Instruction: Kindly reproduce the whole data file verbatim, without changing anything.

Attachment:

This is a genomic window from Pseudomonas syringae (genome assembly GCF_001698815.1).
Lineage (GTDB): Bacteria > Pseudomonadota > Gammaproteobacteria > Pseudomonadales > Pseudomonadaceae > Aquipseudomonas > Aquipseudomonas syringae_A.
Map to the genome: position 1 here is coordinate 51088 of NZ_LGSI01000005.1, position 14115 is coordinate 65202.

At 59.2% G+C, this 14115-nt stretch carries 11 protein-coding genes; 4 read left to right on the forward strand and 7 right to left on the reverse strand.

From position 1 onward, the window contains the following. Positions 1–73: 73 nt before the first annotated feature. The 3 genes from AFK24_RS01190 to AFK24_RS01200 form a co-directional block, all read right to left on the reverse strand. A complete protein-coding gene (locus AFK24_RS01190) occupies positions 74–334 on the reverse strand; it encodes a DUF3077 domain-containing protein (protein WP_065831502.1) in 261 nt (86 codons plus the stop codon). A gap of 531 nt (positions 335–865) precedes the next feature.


This is a genomic window from Pseudomonas syringae (genome assembly GCF_001698815.1).
Lineage (GTDB): Bacteria > Pseudomonadota > Gammaproteobacteria > Pseudomonadales > Pseudomonadaceae > Aquipseudomonas > Aquipseudomonas syringae_A.
Map to the genome: position 1 here is coordinate 51088 of NZ_LGSI01000005.1, position 14115 is coordinate 65202.

At 59.2% G+C, this 14115-nt stretch carries 11 protein-coding genes; 4 read left to right on the forward strand and 7 right to left on the reverse strand.

From position 1 onward, the window contains the following. Positions 1–73: 73 nt before the first annotated feature. The 3 genes from AFK24_RS01190 to AFK24_RS01200 form a co-directional block, all read right to left on the reverse strand. A complete protein-coding gene (locus AFK24_RS01190) occupies positions 74–334 on the reverse strand; it encodes a DUF3077 domain-containing protein (protein WP_065831502.1) in 261 nt (86 codons plus the stop codon). A gap of 531 nt (positions 335–865) precedes the next feature.